This Week at War: Fighting COVID-19

The Stream's weekly look at the ongoing sacrifices of U.S. troops and military families serving at home and abroad.

A U.S. Air Force doctor performs a nasopharyngeal swab on an airman with the South Carolina Air National Guard on September 25, 2020 at McEntire Joint National Guard Base.

By Tom Sileo Published on October 2, 2020

War on COVID-19

For seven months, the U.S. military has been quietly fighting a war on COVID-19. That fight will surely continue amid the stunning early Friday morning news that the commander-in-chief had tested positive for the coronavirus. The Stream is praying for President Donald Trump, the First Lady and all Americans battling COVID-19.

Tragically, an eighth U.S. service member has succumbed to the virus. According to Military.com, Sgt. 1st Class Mike Markins passed away on September 26 in Elizabethtown, Kentucky. The 48-year-old Army reservist was stationed at Fort Knox and had served in the military for the past 28 years.

According to the fallen soldier’s obituary, SFC Markins leaves behind a son, father, girlfriend and two sisters. Please join The Stream in praying for them during this difficult hour of loss.

As of Thursday, there had been 45,759 COVID-19 cases inside military ranks, according to Department of Defense statistics. Of those infected, 30,756 have been classified as “recovered” and 618 have been hospitalized.

Around the country, members of the National Guard and other branches are still protecting nursing homes, distributing food and medical supplies, and assembling and administering COVID-19 tests.

Thank you to the heroes of the U.S. military for bravely manning the front lines of America’s war on COVID-19.

Wildfires

On the west coast, a different kid of war is being fought against deadly and destructive wildfires.

As you may have read last week on The Stream, thousands of National Guard troops, joined by hundreds of Marines and sailors from around the country, are battling the blazes from southern California all the way up to Washington and further east to states like Idaho.

The above images show just how hard members of the military are working to help firefighters extinguish these massive blazes. From helicopters and large buckets to other essential equipment and personnel, our brave men and women in uniform are stepping forward to protect our population.

Our thoughts and prayers are with everyone affected by these terrible fires.

Middle East

It’s easy for a politician on either side of the aisle to claim the war in Afghanistan is ending or almost over. As members of the military know all to well, that is simply not the case.

Nearly 19 years after the start of America’s longest war, Military.com reports that a new Afghanistan deployment is on the horizon for the U.S. Army’s storied 10th Mountain Division.

“The 2nd Brigade Combat Team, based in Fort Drum, New York, will replace the 10th Mountain’s 1st Brigade Combat Team and participate in the U.S. counterterrorism mission against al-Qaeda and other terrorist groups, according to an Army news release,” Military.com defense reporter Matthew Cox wrote this week.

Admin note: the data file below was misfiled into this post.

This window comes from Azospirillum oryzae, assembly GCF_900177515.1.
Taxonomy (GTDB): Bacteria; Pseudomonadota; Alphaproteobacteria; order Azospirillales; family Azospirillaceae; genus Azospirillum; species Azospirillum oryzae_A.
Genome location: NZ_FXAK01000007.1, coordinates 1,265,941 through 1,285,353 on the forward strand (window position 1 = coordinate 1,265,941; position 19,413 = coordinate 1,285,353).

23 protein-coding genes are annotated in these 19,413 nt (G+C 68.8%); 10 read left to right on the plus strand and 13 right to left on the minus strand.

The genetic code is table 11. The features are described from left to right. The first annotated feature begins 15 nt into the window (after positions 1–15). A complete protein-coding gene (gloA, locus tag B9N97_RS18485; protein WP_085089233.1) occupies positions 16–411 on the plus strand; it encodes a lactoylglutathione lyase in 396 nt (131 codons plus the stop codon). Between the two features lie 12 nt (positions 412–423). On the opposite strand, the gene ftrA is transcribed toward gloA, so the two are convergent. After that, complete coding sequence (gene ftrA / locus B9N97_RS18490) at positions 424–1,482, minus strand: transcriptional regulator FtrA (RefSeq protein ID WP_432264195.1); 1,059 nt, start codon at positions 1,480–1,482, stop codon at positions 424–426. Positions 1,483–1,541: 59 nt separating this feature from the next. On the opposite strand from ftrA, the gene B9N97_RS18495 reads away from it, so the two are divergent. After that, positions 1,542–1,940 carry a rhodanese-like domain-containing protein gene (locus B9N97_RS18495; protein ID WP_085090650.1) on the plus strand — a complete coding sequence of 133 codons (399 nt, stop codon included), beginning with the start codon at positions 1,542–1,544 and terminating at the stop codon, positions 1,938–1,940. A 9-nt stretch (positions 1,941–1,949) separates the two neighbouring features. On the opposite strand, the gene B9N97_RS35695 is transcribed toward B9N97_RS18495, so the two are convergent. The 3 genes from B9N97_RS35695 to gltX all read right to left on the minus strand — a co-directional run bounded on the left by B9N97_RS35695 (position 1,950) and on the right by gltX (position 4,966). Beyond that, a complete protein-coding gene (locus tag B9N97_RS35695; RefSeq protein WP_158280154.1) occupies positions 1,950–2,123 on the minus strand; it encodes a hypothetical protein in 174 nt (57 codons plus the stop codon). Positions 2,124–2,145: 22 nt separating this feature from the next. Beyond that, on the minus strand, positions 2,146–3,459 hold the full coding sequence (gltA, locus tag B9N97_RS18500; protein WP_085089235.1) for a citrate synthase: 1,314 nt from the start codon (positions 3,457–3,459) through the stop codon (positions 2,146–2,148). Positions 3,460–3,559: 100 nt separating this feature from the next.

There are still about 8,500 U.S. troops in Afghanistan, although President Trump has repeatedly said that number will shrink by approximately 4,000 before November 3. Meanwhile, military families continue to bear the heaviest burdens of war while most of us look away. America should pay more attention to the war in Afghanistan until every single U.S. service member is home safely.

As Special Forces warriors hunt down and kill ISIS and al-Qaeda terrorists in Syria, American forces continue to face danger in Iraq. On Tuesday, six rockets were reportedly fired at Erbil International Airport in northern Iraq. Three of those rockets struck a military base where U.S. troops are stationed, but thankfully, no injuries have been reported.

Please pray for all U.S. troops in harm’s way, as well as for their families here at home.

Coming Home

The new submarine USS Indiana is back home after leaving for its first voyage amid the COVID-19 pandemic. The U.S. Navy said that other than two stops in Spain, the submarine’s command and crew had “little contact with the outside world since March.”

Home from War

The U.S. Navy submarine USS Indiana completes her maiden deployment and returns home to Submarine Base New London in Groton, Connecticut, on September 25, 2020.

Welcome home, heroes! Thank you for your sacrifices and enjoy the well-deserved time with your families.

 

Tom Sileo is a contributing senior editor of The Stream. He is co-author of Three Wise Men, Brothers Forever8 Seconds of Courage and Fire in My Eyes. Follow Tom on Twitter @TSileo and The Stream at @Streamdotorg.

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